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Erik Margan praised on EN-Genius Network. Why we break the protons?
By Nenad N. Bach | Published  01/14/2009 | Science , Published Articles | Unrated
Thinking, predicting, comparing and drawing conclusions.

Electronics for High Energy Particle Detectors

          You can't make an omelet without breaking the eggs. Likewise, you can't pretend to know a thing or two about Life, the Universe, and Everything, without breaking a few of its constituent parts. Like a child breaking his new toy, driven by a sheer desire to see what's inside, the physicists at CERN will break the protons to see what will show up. The only difference is that the physicists have been doing this all along the timeline in a very controlled manner: first watch the nature doing it; then think, and make models and explanations, and make predictions based on those models; then try to repeat it in better controlled circumstances; finally, analyze the result and compare it with the predictions, and draw conclusions. Now repeat everything to confirm.

          Thinking, predicting, comparing and drawing conclusions are extremely important scientific processes. Those must be done with rigor and honesty. Confirming is vital, since without being able to repeat and confirm, you're not doing science. But acquiring raw data is the key that enables everything. This requires robust, trustworthy and precise equipment, which in case of the Large Hadron Collider (LHC) could only vaguely be imagined back in the mid 1980s, when the necessity for it was recognized and the theoretical requirements for it were set. The ability to predict, not just the outcome of a relatively simple model experiment, but also the future complex technological developments necessary to realize the experiment in practice, was a remarkable demonstration of sound planning. 

          Here you can find the Part I of a two-part short review of some of the data acquisition equipment of the LHC and the ATLAS experiment, with the emphasis on electronics:

          My friend Nenad Bach has already built me a monument on these web pages, but now my friend Dennis Feucht, a retired Tektronix engineer and the author of the very successful Analog Circuit Design book, has apparently done it again on the web pages of EN-Genius Network, where he is one of the editors and a major contributor. Many thanks to both Nenad and Dennis. I hope that you will enjoy the reading, even if not being an expert in electronics.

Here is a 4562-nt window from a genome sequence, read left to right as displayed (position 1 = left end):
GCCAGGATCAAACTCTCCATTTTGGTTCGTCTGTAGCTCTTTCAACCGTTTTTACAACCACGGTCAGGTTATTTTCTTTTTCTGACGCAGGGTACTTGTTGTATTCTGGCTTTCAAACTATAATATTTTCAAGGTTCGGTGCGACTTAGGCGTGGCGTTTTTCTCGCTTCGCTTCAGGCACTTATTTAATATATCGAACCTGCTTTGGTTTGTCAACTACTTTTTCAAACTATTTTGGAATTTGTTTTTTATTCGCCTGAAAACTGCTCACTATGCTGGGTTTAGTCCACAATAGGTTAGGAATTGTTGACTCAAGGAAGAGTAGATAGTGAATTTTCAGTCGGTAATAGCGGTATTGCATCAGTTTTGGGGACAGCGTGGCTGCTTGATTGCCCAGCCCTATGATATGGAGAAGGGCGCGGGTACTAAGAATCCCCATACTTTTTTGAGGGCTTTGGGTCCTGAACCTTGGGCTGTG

In September 2008 the world turned its attention to the spectacular start of the LHC and the first circulation beam of particles. But as Edsel Murphy would have it, in spite of all the meticulous testing and retesting over the years, a disaster stroke only nine days later, as one of the 154 superconducting magnets in the accelerator's section 3-4 disrupted the normal current ramp-up, apparently owed to a faulty connection between two magnets, leading to a puncture of the helium cryostat insulation vacuum and a consequent vacuum degradation both in the cryostat insulation and in the beam pipes. A summary report is available here:

          Because of that, the whole section 3-4 had to be slowly warmed up from the operating 1.9K (-271°C) to room temperature, the connections between the magnets opened and the damage assessed and repaired. During the winter, the operation of the LHC would have been shut down anyway, because of the higher cost of electricity, so the decision was made to postpone the restart to the summer of 2009 and take some 66 magnets up to the ground level for cleanup and repair. In the meantime, the detectors remained in operation, being tested by detecting high energy cosmic particles to verify the natural radiation background and ensuring to be ready for the restart.

Erik Margan,
Experimental Particle Physics Department,
“Jožef Stefan” Institute,
Ljubljana, Slovenia

Erik Margan plays, not just with particles.


ATLAS is a particle physics experiment at the Large Hadron Collider at CERN. Starting in Spring 2009, the ATLAS detector will search for new discoveries in the head-on collisions of protons of extraordinarily high energy. ATLAS will learn about the basic forces that have shaped our universe since the beginning of time and that will determine its fate. Among the possible unknowns are the origin of mass, extra dimensions of space, microscopic black holes, and evidence for dark matter candidates in the universe.

Who are the 2500 physicists in ATLAS?

ATLAS is a virtual United Nations of 37 countries. In this troubled world, it is inspiring to see people from many lands working together in harmony. International collaboration has been essential to this success. These physicists come from more than 169 universities and laboratories and include 700 students. ATLAS is one of the largest collaborative efforts ever attempted in the physical sciences.

Formated for CROWN by
Nenad N. Bach
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